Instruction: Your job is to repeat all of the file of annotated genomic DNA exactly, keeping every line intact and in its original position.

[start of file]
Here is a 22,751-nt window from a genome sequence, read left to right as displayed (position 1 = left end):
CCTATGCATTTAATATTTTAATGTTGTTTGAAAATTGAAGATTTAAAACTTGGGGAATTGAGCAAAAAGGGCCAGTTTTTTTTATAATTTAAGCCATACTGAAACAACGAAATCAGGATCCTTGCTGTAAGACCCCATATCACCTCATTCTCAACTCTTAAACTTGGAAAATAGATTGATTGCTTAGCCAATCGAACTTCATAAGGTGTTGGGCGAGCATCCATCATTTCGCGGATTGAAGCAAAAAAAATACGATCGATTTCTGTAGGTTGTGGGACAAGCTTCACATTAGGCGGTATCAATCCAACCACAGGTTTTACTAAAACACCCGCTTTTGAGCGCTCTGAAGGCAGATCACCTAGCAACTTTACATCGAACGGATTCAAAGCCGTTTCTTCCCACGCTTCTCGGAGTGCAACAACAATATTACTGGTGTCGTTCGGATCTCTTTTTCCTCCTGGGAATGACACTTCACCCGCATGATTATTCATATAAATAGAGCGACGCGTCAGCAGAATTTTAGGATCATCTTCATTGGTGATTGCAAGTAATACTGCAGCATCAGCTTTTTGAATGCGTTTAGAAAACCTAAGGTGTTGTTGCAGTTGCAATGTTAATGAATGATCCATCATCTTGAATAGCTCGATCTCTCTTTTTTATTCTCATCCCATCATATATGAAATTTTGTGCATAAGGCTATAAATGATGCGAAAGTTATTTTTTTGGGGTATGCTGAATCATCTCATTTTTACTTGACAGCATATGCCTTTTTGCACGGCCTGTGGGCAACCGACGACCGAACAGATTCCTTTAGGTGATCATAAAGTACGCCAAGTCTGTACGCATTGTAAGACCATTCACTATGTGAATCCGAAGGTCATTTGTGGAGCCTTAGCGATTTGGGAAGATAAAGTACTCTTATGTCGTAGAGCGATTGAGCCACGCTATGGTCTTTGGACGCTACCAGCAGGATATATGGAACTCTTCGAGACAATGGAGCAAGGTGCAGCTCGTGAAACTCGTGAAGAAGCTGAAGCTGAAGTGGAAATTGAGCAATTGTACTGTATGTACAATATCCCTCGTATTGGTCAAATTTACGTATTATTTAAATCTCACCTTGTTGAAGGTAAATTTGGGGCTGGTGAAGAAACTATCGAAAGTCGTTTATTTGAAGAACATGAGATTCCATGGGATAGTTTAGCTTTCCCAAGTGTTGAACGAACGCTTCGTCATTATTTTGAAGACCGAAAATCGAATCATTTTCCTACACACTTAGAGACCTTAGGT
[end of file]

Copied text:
Here is a 22,751-nt window from a genome sequence, read left to right as displayed (position 1 = left end):
CCTATGCATTTAATATTTTAATGTTGTTTGAAAATTGAAGATTTAAAACTTGGGGAATTGAGCAAAAAGGGCCAGTTTTTTTTATAATTTAAGCCATACTGAAACAACGAAATCAGGATCCTTGCTGTAAGACCCCATATCACCTCATTCTCAACTCTTAAACTTGGAAAATAGATTGATTGCTTAGCCAATCGAACTTCATAAGGTGTTGGGCGAGCATCCATCATTTCGCGGATTGAAGCAAAAAAAATACGATCGATTTCTGTAGGTTGTGGGACAAGCTTCACATTAGGCGGTATCAATCCAACCACAGGTTTTACTAAAACACCCGCTTTTGAGCGCTCTGAAGGCAGATCACCTAGCAACTTTACATCGAACGGATTCAAAGCCGTTTCTTCCCACGCTTCTCGGAGTGCAACAACAATATTACTGGTGTCGTTCGGATCTCTTTTTCCTCCTGGGAATGACACTTCACCCGCATGATTATTCATATAAATAGAGCGACGCGTCAGCAGAATTTTAGGATCATCTTCATTGGTGATTGCAAGTAATACTGCAGCATCAGCTTTTTGAATGCGTTTAGAAAACCTAAGGTGTTGTTGCAGTTGCAATGTTAATGAATGATCCATCATCTTGAATAGCTCGATCTCTCTTTTTTATTCTCATCCCATCATATATGAAATTTTGTGCATAAGGCTATAAATGATGCGAAAGTTATTTTTTTGGGGTATGCTGAATCATCTCATTTTTACTTGACAGCATATGCCTTTTTGCACGGCCTGTGGGCAACCGACGACCGAACAGATTCCTTTAGGTGATCATAAAGTACGCCAAGTCTGTACGCATTGTAAGACCATTCACTATGTGAATCCGAAGGTCATTTGTGGAGCCTTAGCGATTTGGGAAGATAAAGTACTCTTATGTCGTAGAGCGATTGAGCCACGCTATGGTCTTTGGACGCTACCAGCAGGATATATGGAACTCTTCGAGACAATGGAGCAAGGTGCAGCTCGTGAAACTCGTGAAGAAGCTGAAGCTGAAGTGGAAATTGAGCAATTGTACTGTATGTACAATATCCCTCGTATTGGTCAAATTTACGTATTATTTAAATCTCACCTTGTTGAAGGTAAATTTGGGGCTGGTGAAGAAACTATCGAAAGTCGTTTATTTGAAGAACATGAGATTCCATGGGATAGTTTAGCTTTCCCAAGTGTTGAACGAACGCTTCGTCATTATTTTGAAGACCGAAAATCGAATCATTTTCCTACACACTTAGAGACCTTAGGT